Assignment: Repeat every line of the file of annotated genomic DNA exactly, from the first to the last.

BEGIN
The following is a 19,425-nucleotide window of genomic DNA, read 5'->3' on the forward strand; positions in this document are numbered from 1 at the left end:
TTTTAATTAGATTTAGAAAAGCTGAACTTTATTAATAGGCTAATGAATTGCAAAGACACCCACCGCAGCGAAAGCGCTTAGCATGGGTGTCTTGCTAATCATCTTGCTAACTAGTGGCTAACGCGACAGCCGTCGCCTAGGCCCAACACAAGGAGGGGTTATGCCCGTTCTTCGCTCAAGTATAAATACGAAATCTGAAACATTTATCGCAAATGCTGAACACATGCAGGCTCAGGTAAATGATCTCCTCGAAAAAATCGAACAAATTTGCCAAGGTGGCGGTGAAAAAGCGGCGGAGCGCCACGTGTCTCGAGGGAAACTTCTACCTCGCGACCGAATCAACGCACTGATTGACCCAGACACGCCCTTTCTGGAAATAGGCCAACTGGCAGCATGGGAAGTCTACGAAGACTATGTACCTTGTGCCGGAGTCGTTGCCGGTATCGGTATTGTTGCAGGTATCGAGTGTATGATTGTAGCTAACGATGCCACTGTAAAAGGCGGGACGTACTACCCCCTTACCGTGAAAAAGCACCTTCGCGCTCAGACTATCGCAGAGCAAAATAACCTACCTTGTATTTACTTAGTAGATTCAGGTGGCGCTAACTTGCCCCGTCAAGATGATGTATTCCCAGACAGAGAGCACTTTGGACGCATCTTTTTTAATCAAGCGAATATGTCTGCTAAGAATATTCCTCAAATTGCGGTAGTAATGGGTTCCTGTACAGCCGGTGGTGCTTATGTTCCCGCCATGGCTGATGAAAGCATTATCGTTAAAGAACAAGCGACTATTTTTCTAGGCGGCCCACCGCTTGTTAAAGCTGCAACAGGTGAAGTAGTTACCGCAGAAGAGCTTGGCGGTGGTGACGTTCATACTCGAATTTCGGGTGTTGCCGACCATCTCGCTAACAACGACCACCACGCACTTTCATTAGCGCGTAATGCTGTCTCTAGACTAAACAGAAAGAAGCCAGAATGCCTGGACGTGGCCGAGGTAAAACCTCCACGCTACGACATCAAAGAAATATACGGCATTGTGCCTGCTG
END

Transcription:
The following is a 19,425-nucleotide window of genomic DNA, read 5'->3' on the forward strand; positions in this document are numbered from 1 at the left end:
TTTTAATTAGATTTAGAAAAGCTGAACTTTATTAATAGGCTAATGAATTGCAAAGACACCCACCGCAGCGAAAGCGCTTAGCATGGGTGTCTTGCTAATCATCTTGCTAACTAGTGGCTAACGCGACAGCCGTCGCCTAGGCCCAACACAAGGAGGGGTTATGCCCGTTCTTCGCTCAAGTATAAATACGAAATCTGAAACATTTATCGCAAATGCTGAACACATGCAGGCTCAGGTAAATGATCTCCTCGAAAAAATCGAACAAATTTGCCAAGGTGGCGGTGAAAAAGCGGCGGAGCGCCACGTGTCTCGAGGGAAACTTCTACCTCGCGACCGAATCAACGCACTGATTGACCCAGACACGCCCTTTCTGGAAATAGGCCAACTGGCAGCATGGGAAGTCTACGAAGACTATGTACCTTGTGCCGGAGTCGTTGCCGGTATCGGTATTGTTGCAGGTATCGAGTGTATGATTGTAGCTAACGATGCCACTGTAAAAGGCGGGACGTACTACCCCCTTACCGTGAAAAAGCACCTTCGCGCTCAGACTATCGCAGAGCAAAATAACCTACCTTGTATTTACTTAGTAGATTCAGGTGGCGCTAACTTGCCCCGTCAAGATGATGTATTCCCAGACAGAGAGCACTTTGGACGCATCTTTTTTAATCAAGCGAATATGTCTGCTAAGAATATTCCTCAAATTGCGGTAGTAATGGGTTCCTGTACAGCCGGTGGTGCTTATGTTCCCGCCATGGCTGATGAAAGCATTATCGTTAAAGAACAAGCGACTATTTTTCTAGGCGGCCCACCGCTTGTTAAAGCTGCAACAGGTGAAGTAGTTACCGCAGAAGAGCTTGGCGGTGGTGACGTTCATACTCGAATTTCGGGTGTTGCCGACCATCTCGCTAACAACGACCACCACGCACTTTCATTAGCGCGTAATGCTGTCTCTAGACTAAACAGAAAGAAGCCAGAATGCCTGGACGTGGCCGAGGTAAAACCTCCACGCTACGACATCAAAGAAATATACGGCATTGTGCCTGCTG